We are not at the point yet where we can get information out of a computer that we haven’t first inputted. If I want Becky’s phone number, I have to first add it to my address book. That’s why it always saddens me that actors feel that they can bring up a multi-leveled performance without first adding information about the character through research into that bio computer known as our brain. There is information that the playwright gives you (the given circumstances), information that you come up with through asking yourself questions (imagination), and then the information that you have to go online, pick up a book, or go on-the-job (research) for.
Research is one of the things that make most good actors so interesting to talk to. We tend to know a little bit about a lot of things due to the research we’ve done on all the roles that we’ve worked on.
If you’ve ever watched an interview with one of the greats, they always stress two things: listening and research. Some go to exhaustive lengths to research – and it is never wasted. How can that be? The more you know, the more you know. Sure, the lazy ones will say “But all that information just keeps me in my head”, if so – they would have probably been in their heads anyway. You can’t ‘act’ research. It is simply the rocket fuel that propels you forward. You don’t get to the moon by throwing fuel around. Nor do you get there by sitting in the rocket. You want to fill the rocket with fuel, fasten your seat belt, and enjoy the ride. When we’re acting, the last thing we want to be doing is thinking of our research. Yet the research colors our every choice.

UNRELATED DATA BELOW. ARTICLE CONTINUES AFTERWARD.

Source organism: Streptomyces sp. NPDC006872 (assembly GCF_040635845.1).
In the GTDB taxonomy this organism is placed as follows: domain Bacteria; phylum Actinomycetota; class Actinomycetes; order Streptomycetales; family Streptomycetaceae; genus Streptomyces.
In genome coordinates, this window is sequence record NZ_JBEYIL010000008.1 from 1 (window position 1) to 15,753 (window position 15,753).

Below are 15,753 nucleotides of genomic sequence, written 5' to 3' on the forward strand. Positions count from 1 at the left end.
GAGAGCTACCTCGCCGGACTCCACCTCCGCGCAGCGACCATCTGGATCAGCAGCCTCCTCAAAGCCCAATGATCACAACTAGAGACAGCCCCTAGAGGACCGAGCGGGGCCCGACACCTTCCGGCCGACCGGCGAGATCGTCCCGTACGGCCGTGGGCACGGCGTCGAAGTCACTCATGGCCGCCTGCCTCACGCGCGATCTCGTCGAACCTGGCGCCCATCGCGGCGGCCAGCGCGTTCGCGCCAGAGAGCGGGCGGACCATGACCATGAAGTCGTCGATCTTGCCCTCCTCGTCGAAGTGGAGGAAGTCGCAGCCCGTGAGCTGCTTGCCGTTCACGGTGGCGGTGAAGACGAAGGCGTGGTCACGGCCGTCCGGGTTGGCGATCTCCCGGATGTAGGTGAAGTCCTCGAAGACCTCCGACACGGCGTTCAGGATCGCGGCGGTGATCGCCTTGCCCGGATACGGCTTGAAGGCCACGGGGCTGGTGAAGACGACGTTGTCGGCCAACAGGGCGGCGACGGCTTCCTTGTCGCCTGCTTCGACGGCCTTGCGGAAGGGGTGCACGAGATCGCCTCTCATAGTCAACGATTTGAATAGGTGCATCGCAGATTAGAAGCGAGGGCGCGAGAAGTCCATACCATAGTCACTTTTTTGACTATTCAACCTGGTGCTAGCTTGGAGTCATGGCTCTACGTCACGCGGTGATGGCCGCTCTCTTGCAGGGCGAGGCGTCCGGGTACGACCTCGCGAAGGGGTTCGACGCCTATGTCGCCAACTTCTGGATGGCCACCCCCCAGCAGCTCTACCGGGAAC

When playing a person who actually lived (as opposed to the figment of an author’s imagination), it is imperative to understand everything you can about this individual. Not so that you can do an impersonation of the character, but rather you can honor the dignity of their soul’s journey. Give our imaginations an inch and it’ll go a mile.
When traveling abroad, why would you only bring a duffel bag; when you can bring a suitcase filled with things you might need? I would urge you to try it for yourself. We all know what it feels like NOT to have the time to do research for a role. Why not treat yourself to the nourishing and delectable possibility of researching for your next role. If you don’t feel freer, fly higher and have more fun – then you’ll know it’s not for you.
But you just might find yourself walking on the moon, and wouldn’t that be just grand?